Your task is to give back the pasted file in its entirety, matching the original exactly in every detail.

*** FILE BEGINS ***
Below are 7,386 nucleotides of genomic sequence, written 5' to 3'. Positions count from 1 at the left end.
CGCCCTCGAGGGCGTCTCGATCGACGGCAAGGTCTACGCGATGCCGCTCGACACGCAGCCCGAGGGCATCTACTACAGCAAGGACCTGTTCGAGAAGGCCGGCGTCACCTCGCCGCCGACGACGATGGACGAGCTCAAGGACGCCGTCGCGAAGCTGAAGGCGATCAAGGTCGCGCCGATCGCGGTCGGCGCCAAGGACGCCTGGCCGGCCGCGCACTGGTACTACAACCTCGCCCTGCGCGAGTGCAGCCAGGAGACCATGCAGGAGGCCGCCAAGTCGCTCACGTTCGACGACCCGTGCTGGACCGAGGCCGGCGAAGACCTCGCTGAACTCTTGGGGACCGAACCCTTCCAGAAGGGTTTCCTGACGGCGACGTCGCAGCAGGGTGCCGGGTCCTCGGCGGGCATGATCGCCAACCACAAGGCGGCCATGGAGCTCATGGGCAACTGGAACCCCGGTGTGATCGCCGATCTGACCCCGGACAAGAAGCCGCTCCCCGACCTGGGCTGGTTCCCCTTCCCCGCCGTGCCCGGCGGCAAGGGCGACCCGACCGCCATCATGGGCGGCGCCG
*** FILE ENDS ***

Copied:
Below are 7,386 nucleotides of genomic sequence, written 5' to 3'. Positions count from 1 at the left end.
CGCCCTCGAGGGCGTCTCGATCGACGGCAAGGTCTACGCGATGCCGCTCGACACGCAGCCCGAGGGCATCTACTACAGCAAGGACCTGTTCGAGAAGGCCGGCGTCACCTCGCCGCCGACGACGATGGACGAGCTCAAGGACGCCGTCGCGAAGCTGAAGGCGATCAAGGTCGCGCCGATCGCGGTCGGCGCCAAGGACGCCTGGCCGGCCGCGCACTGGTACTACAACCTCGCCCTGCGCGAGTGCAGCCAGGAGACCATGCAGGAGGCCGCCAAGTCGCTCACGTTCGACGACCCGTGCTGGACCGAGGCCGGCGAAGACCTCGCTGAACTCTTGGGGACCGAACCCTTCCAGAAGGGTTTCCTGACGGCGACGTCGCAGCAGGGTGCCGGGTCCTCGGCGGGCATGATCGCCAACCACAAGGCGGCCATGGAGCTCATGGGCAACTGGAACCCCGGTGTGATCGCCGATCTGACCCCGGACAAGAAGCCGCTCCCCGACCTGGGCTGGTTCCCCTTCCCCGCCGTGCCCGGCGGCAAGGGCGACCCGACCGCCATCATGGGCGGCGCCG